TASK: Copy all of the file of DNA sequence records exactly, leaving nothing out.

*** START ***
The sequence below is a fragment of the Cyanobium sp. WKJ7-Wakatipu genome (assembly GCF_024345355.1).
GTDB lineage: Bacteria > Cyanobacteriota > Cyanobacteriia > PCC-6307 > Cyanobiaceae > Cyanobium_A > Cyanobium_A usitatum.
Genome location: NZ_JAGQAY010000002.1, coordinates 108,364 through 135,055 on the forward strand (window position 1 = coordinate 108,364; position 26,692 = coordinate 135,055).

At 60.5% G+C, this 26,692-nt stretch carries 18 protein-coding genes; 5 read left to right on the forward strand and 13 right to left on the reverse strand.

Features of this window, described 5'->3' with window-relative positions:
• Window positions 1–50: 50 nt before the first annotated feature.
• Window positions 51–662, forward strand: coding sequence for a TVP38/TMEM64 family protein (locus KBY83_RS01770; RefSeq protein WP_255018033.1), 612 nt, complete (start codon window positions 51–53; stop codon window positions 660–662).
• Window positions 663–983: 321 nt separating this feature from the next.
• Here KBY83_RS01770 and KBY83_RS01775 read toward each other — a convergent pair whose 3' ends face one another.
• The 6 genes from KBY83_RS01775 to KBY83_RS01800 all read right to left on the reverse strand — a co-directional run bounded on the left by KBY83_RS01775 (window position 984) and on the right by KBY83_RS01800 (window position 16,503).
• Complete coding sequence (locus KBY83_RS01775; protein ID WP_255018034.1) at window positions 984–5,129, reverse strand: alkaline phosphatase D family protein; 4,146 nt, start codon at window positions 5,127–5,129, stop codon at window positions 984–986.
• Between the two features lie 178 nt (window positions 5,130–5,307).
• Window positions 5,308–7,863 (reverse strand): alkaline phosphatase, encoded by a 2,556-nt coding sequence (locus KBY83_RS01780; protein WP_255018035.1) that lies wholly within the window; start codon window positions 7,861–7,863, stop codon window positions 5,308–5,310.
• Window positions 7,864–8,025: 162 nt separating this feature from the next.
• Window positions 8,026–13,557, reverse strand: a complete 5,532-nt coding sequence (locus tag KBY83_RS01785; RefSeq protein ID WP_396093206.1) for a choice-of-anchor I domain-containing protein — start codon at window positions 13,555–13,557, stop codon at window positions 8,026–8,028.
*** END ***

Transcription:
The sequence below is a fragment of the Cyanobium sp. WKJ7-Wakatipu genome (assembly GCF_024345355.1).
GTDB lineage: Bacteria > Cyanobacteriota > Cyanobacteriia > PCC-6307 > Cyanobiaceae > Cyanobium_A > Cyanobium_A usitatum.
Genome location: NZ_JAGQAY010000002.1, coordinates 108,364 through 135,055 on the forward strand (window position 1 = coordinate 108,364; position 26,692 = coordinate 135,055).

At 60.5% G+C, this 26,692-nt stretch carries 18 protein-coding genes; 5 read left to right on the forward strand and 13 right to left on the reverse strand.

Features of this window, described 5'->3' with window-relative positions:
• Window positions 1–50: 50 nt before the first annotated feature.
• Window positions 51–662, forward strand: coding sequence for a TVP38/TMEM64 family protein (locus KBY83_RS01770; RefSeq protein WP_255018033.1), 612 nt, complete (start codon window positions 51–53; stop codon window positions 660–662).
• Window positions 663–983: 321 nt separating this feature from the next.
• Here KBY83_RS01770 and KBY83_RS01775 read toward each other — a convergent pair whose 3' ends face one another.
• The 6 genes from KBY83_RS01775 to KBY83_RS01800 all read right to left on the reverse strand — a co-directional run bounded on the left by KBY83_RS01775 (window position 984) and on the right by KBY83_RS01800 (window position 16,503).
• Complete coding sequence (locus KBY83_RS01775; protein ID WP_255018034.1) at window positions 984–5,129, reverse strand: alkaline phosphatase D family protein; 4,146 nt, start codon at window positions 5,127–5,129, stop codon at window positions 984–986.
• Between the two features lie 178 nt (window positions 5,130–5,307).
• Window positions 5,308–7,863 (reverse strand): alkaline phosphatase, encoded by a 2,556-nt coding sequence (locus KBY83_RS01780; protein WP_255018035.1) that lies wholly within the window; start codon window positions 7,861–7,863, stop codon window positions 5,308–5,310.
• Window positions 7,864–8,025: 162 nt separating this feature from the next.
• Window positions 8,026–13,557, reverse strand: a complete 5,532-nt coding sequence (locus tag KBY83_RS01785; RefSeq protein ID WP_396093206.1) for a choice-of-anchor I domain-containing protein — start codon at window positions 13,555–13,557, stop codon at window positions 8,026–8,028.